THE INDIANA SELF-INSURERS ASSOCIATION, INC.
WHO IS ISIA?
The ISIA was formed in 1976. Self-insured employers are eligible to be members and others may join as associate members. The ISIA is governed by a Board of Directors and managed by an Executive Director. Its purposes are to educate its members, to maintain an equitable worker’s compensation law and to assure that the administration of the Workers Compensation Act meets the needs of injured employees and their employers.
Indiana passed its first worker’s compensation law in 1915. The law was designed to provide prompt disability and medical benefits to injured workers without regard to fault. Compensability and benefits have been broadened over the years by legislative and judicial action. Although Indiana has generally maintained a conservative approach to the workers compensation remedy, such approach is constantly under attack by those who would unreasonably liberalize compensability and benefits. The ISIA provides a forum for education and action.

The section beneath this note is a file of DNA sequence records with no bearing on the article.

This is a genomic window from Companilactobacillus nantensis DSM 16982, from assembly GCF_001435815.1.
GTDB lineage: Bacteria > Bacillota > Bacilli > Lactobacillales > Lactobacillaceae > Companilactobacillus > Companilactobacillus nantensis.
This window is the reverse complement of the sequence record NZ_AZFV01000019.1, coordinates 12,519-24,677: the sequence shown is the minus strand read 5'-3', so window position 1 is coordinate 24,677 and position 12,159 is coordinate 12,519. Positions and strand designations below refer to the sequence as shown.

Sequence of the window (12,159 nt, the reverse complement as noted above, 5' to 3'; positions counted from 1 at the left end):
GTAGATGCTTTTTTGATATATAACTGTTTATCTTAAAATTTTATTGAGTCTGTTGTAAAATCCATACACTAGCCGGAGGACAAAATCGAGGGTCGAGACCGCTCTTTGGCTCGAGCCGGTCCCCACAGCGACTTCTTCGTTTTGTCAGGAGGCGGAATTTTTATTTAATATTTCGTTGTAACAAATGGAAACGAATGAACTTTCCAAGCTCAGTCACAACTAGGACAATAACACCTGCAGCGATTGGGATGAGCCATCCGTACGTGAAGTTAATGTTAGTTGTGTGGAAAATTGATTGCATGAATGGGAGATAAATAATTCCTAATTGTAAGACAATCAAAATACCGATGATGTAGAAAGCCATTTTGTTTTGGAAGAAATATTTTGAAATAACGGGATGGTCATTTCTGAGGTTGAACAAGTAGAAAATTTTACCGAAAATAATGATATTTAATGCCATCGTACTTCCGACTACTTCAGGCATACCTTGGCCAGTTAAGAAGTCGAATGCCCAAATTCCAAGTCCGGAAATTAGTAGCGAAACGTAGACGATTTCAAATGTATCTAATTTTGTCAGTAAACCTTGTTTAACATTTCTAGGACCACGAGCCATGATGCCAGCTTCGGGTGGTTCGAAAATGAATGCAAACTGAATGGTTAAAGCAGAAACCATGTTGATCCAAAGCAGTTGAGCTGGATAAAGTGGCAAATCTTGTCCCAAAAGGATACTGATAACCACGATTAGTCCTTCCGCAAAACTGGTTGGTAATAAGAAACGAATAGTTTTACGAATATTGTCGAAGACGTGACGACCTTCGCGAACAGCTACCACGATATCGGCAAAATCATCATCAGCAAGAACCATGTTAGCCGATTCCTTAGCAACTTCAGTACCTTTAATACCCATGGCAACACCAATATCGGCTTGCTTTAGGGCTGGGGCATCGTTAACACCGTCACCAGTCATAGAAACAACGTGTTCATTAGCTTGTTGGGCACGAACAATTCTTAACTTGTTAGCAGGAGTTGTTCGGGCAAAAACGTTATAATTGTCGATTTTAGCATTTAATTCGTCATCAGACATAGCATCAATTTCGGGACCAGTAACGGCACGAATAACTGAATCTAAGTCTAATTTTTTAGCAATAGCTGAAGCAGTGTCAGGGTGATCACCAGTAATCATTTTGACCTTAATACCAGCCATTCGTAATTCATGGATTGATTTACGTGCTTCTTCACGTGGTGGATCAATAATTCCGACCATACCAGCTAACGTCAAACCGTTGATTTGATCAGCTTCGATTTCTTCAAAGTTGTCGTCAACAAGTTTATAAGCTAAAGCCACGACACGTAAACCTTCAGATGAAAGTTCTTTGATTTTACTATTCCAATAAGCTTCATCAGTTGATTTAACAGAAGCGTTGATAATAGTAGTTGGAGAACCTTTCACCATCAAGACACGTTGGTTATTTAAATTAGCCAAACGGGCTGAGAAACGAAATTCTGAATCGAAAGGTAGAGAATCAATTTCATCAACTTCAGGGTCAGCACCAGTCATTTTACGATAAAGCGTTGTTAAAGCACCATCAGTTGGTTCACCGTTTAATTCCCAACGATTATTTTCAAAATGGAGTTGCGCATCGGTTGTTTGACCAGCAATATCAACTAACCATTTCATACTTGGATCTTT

WHAT DOES ISIA DO?
The Association undertakes:
- To support legislation of interest to self-insured employers and to oppose undesirable legislation or regulation;
- To maintain a liaison with the Worker’s Compensation Board, the Indiana Chamber of Commerce and the Indiana Manufacturers Association;
- To analyze court decisions and advise employers regarding their effect.
- To educate employers in the proper and efficient administration of workers compensation claims and programs;
- To provide a forum for the discussion of common problems and to initiate corrective action; and
- To operate on the Federal level through the National Council of Self-Insurers Association.
WHERE DOES ISIA STAND?
The Association promotes:
- A worker’s compensation law which holds the employer responsible for only those injuries which are job related:
- An equitable benefit for disabled employees and the elimination of abuses of the worker’s compensation system;
- The right of employers to choose medical providers for injured employees;
- A State law for worker’s compensation, not a Federal program;
- The continued efficiency of the Worker’s Compensation Board in its administration of the law; and,
- A continuing review of worker’s compensation problems and an equitable resolution of the same.